Firstly we need a sample database, for this, we are going to use Microsoft’s sample database named Northwind.
This database contains the sales data for a fictional store called Northwind Traders, which imports and exports specialty foods from around the world. You can get the sample database from here.
💡 Note: The SQL code mentioned on this entire blog is written with PostgreSQL dialect in mind.
Assuming that you have already dumped the Northwind Database to your PostgreSQL's local database, If not don't worry the below code shows how to dump the data to your existing empty database
$: psql -d your_database_name -f northwind_database.sql
Let’s list out the tables in the database. we can use the below query to get a more formatted output.
SELECT table_name FROM information_schema.tables WHERE table_schema='public' ORDER BY table_name;
💡 Alternatively, you can also use the command
\\dt to list the databases,
You should get an output similar to this.
Performing INNER JOIN with three tables
Let’s consider the following tables (categories, suppliers, products).
Table products ( Displaying only first 10 records )
Let's Consider a Sample Exercise and generate the output with both Explicit Inner join and with Implicit Inner Join and analyze.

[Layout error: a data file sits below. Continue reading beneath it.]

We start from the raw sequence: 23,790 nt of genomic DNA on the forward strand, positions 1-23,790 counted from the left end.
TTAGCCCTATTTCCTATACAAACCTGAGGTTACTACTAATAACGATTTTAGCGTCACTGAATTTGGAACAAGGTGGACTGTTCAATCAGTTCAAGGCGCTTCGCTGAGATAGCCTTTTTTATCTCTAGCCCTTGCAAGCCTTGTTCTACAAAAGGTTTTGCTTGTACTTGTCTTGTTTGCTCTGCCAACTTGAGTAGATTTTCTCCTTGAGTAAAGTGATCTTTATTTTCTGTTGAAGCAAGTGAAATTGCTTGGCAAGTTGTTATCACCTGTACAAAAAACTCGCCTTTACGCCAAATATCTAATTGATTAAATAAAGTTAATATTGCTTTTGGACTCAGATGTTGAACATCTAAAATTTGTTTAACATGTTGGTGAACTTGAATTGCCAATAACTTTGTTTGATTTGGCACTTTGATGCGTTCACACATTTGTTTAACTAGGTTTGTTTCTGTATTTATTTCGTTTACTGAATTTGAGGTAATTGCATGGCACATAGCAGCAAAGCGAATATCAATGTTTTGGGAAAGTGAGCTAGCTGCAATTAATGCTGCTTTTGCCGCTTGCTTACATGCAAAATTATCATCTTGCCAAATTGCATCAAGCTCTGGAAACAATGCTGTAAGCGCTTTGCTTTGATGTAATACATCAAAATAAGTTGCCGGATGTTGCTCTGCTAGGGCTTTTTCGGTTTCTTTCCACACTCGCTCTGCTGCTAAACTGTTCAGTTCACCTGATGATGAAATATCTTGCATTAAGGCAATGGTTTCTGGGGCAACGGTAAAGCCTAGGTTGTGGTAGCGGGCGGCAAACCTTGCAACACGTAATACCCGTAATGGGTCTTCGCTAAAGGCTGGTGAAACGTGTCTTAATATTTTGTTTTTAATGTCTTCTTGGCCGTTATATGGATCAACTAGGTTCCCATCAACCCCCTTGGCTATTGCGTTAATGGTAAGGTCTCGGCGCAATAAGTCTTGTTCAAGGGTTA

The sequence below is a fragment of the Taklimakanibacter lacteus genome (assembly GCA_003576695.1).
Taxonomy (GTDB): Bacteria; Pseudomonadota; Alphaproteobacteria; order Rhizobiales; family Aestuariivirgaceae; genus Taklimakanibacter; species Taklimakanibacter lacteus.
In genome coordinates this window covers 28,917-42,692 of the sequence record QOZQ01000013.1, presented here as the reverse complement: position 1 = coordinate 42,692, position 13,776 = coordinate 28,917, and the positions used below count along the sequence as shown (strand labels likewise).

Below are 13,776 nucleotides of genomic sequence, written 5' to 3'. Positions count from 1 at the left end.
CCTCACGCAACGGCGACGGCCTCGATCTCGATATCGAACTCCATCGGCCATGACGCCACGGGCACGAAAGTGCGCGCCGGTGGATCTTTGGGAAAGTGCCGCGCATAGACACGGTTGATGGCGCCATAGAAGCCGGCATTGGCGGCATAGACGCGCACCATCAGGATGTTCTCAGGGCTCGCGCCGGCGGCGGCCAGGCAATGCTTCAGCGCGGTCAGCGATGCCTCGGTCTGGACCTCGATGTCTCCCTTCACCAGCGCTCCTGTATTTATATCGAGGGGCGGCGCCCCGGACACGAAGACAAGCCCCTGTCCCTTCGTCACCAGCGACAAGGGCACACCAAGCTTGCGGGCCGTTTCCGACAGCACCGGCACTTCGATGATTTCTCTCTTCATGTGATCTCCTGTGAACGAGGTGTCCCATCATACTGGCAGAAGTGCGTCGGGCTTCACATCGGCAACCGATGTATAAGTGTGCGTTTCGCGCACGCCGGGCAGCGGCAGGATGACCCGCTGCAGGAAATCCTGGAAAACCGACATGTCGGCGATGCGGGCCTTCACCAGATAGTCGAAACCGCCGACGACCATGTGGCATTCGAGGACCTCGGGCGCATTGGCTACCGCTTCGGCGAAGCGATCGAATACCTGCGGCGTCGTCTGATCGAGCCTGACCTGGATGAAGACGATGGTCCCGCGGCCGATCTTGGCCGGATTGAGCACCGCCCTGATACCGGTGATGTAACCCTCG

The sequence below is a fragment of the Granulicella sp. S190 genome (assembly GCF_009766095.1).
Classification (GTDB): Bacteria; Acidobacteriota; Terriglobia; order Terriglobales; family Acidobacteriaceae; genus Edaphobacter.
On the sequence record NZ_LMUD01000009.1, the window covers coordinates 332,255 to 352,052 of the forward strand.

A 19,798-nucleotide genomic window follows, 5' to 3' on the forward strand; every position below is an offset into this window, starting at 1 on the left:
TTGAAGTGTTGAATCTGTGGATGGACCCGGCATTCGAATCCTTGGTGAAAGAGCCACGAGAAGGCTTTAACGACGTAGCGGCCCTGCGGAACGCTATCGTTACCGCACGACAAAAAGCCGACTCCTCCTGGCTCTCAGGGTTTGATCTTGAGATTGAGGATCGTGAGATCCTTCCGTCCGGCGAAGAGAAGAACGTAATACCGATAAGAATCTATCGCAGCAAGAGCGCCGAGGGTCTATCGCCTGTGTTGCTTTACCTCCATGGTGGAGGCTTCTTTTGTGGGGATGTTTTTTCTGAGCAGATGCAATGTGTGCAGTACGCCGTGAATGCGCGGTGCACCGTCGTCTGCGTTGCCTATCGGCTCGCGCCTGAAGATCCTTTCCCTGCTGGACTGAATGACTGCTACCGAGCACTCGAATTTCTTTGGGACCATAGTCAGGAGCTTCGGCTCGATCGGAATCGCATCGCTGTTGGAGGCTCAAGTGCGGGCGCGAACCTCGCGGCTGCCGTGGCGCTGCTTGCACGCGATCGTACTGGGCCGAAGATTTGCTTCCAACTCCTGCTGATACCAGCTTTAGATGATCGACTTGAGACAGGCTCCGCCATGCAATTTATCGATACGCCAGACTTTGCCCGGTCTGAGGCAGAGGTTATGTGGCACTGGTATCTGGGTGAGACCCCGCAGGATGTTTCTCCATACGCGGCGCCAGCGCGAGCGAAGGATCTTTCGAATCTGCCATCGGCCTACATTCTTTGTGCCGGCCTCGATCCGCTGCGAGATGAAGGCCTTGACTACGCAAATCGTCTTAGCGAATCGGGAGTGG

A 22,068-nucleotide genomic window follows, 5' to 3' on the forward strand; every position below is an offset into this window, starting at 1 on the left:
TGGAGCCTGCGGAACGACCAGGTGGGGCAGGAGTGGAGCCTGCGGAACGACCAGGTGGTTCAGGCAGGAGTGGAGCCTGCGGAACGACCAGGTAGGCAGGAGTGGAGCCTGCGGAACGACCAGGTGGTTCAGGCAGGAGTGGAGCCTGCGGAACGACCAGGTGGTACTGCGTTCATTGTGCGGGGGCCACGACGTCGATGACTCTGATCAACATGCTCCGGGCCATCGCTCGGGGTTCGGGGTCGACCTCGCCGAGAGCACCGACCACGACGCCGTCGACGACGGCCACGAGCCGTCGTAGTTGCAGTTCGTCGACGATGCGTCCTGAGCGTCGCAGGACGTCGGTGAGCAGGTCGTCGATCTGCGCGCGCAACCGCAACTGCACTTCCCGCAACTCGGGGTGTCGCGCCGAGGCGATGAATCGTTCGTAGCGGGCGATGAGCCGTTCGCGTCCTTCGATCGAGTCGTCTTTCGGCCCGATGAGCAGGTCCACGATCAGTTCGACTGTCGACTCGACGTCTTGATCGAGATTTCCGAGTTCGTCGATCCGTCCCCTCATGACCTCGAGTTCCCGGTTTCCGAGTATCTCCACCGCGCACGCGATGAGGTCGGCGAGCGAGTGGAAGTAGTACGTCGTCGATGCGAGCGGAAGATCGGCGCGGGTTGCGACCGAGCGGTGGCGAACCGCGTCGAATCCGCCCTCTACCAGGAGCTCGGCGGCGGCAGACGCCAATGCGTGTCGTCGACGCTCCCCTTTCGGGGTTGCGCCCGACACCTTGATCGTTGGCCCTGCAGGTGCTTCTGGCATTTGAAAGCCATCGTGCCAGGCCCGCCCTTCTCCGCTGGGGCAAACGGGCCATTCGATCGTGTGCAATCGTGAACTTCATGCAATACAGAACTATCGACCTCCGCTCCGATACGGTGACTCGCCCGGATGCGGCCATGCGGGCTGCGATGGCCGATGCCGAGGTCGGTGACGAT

We need to write an SQL query to display the id, name, category name, and supplier name of all the products that belong to the categories Beverages and Sea Food.
Performing Explicit Inner Join Here to achieve the above scenario, we need to join the three tables’ categories, products, and suppliers with two INNER JOINS.
SELECT p.product_id, p.product_name, c.category_name, s.company_name FROM products AS p INNER JOIN categories AS c ON p.category_id=c.category_id INNER JOIN suppliers AS s ON p.supplier_id=s.supplier_id WHERE c.category_name in ('Beverages', 'Seafood') ORDER BY p.product_id;
Here, the above SQL query does two specific actions listed below:
- joins ****the products table and categories table based on category_id
- and joins the products table and suppliers table based on supplier_id
The command returns only those records where there is a match between column values in both the join conditions and also the conditions given in the where clause.